For me, it's the perfect amount of art and film, making it visually stunning throughout due to it's inspiring cinematography. You could literally freeze the film at any point and that image would make a great poster for the film.
The music is phenomenal too, so much so I own it on Vinyl. It captures the mood of the entire film superbly adding to the neo-noir style to create an exciting pace to the film.
The cast are amazing. Ron Pearlman, Carey Mulligan, Albert Brooks, Oscar Isaac, Bryan Cranston and Christina Hendricks are flawless, arguably performing one of their greatest roles of their respective careers. Ryan Gosling though, is iconic. His performance is near perfect with the actor taking advantage of every second on camera. Even when you consider his lack of dialogue, he still manages to immerse himself in the role brilliantly, creating a memorable lead character.
The story is a good one, however it's the Neo-Noir filmmaking style of Drive that makes the story so powerful and unique. It's certainly a film that has it's own style, standing out considerably from anything remotely similar. It's exhilarating, it's passionate, it's sophisticated and it's cool. Everything I want in a film.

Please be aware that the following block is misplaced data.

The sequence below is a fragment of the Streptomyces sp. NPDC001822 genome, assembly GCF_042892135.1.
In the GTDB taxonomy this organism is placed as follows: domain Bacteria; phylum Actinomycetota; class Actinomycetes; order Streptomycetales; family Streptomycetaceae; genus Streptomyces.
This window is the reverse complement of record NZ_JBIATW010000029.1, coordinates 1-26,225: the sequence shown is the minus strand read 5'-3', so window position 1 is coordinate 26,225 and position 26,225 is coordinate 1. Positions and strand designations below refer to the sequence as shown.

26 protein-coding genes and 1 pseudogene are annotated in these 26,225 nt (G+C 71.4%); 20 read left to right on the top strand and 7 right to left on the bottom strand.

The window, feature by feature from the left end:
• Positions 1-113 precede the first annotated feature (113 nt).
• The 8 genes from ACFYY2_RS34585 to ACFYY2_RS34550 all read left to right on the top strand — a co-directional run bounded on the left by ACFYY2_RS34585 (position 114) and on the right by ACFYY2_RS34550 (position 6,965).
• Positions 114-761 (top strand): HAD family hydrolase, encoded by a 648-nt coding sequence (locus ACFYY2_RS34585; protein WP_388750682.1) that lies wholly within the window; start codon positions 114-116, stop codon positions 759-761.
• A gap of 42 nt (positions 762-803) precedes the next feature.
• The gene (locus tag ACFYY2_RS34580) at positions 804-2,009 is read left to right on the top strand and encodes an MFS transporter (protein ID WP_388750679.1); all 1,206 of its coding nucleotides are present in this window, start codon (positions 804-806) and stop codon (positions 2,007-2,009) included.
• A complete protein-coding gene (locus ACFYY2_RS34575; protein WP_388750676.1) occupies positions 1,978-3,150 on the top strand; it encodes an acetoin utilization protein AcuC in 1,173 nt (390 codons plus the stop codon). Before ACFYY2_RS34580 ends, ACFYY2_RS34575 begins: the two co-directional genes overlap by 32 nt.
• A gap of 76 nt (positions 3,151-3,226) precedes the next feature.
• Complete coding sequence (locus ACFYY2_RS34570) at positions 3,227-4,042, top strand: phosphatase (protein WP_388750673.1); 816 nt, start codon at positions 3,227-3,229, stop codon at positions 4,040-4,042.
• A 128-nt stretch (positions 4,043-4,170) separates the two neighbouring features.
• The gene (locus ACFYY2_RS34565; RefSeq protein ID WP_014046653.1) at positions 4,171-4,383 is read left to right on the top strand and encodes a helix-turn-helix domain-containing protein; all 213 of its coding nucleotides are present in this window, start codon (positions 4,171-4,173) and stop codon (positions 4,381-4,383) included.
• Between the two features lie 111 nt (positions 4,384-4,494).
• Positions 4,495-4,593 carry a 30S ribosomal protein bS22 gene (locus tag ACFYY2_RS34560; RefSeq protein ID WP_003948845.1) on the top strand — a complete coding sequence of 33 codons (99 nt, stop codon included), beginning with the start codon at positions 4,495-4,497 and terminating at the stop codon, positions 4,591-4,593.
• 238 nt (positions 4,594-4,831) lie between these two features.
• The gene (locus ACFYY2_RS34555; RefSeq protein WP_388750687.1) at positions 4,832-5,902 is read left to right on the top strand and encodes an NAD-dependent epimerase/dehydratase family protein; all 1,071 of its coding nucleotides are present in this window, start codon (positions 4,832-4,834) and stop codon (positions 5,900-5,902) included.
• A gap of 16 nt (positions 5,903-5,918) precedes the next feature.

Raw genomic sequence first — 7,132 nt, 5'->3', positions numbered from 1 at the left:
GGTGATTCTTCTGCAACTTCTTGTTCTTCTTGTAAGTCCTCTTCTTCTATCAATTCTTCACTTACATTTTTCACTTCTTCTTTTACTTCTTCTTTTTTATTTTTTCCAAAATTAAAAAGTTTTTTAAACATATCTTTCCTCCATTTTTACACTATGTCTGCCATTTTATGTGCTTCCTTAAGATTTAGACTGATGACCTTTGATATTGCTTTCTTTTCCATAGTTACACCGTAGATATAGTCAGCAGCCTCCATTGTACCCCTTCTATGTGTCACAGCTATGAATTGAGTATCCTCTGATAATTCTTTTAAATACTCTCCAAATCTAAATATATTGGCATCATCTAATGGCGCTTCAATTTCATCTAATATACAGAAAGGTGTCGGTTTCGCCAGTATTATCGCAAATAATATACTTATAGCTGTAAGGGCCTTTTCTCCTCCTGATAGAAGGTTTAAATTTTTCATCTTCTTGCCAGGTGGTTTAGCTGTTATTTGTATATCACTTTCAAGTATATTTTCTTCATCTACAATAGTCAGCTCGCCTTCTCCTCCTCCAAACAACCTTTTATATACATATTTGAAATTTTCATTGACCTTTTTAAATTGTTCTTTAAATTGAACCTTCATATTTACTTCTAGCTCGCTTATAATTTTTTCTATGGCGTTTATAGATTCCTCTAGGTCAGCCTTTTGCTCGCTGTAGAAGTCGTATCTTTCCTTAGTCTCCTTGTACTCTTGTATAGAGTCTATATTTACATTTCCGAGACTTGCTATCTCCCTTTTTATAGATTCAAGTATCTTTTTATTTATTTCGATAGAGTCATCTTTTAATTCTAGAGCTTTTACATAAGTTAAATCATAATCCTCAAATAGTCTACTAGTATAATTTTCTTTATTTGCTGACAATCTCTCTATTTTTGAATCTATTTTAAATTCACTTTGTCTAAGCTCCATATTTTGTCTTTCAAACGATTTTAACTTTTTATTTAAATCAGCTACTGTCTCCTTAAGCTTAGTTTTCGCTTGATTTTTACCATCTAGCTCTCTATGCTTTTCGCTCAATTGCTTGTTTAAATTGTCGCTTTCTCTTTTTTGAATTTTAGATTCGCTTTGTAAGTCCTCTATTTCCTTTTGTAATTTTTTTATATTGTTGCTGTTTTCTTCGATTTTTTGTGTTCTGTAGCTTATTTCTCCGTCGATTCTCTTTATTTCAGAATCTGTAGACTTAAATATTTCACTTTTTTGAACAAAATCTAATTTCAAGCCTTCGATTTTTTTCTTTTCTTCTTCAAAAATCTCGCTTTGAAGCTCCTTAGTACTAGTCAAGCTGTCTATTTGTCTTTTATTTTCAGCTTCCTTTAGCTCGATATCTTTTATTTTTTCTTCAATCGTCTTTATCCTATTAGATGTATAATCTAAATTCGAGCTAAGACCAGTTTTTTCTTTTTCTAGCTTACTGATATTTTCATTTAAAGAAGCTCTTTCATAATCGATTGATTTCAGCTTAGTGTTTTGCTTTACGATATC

One of my favourite films of all time, from one of my favourite directors of all time. A masterpiece from Nicholas Winding Refn.
This film is beautifully made in its art style and moments of peace, it is very "Vintage" in feel without being based upon any older time as its setting. The main character "Ryan Gosling - Driver" is unrelatable because of his silence yet you find yourself cheering for him throughout the movie due to his protective feelings towards "Carey Mulligan - Irene". The movie falls short of its storytelling when action comes into play, relying on shock tactics to pull the viewer in at moments when less-visual violence could have been used to better effect.
- Distinct Visual Style
- Lead Actor's Connection to Lead Actress.
- Cliche Story Structure
Its been around 4-5 months since I first saw 'Drive', and after watching the film a few more times now, it just gets better and better.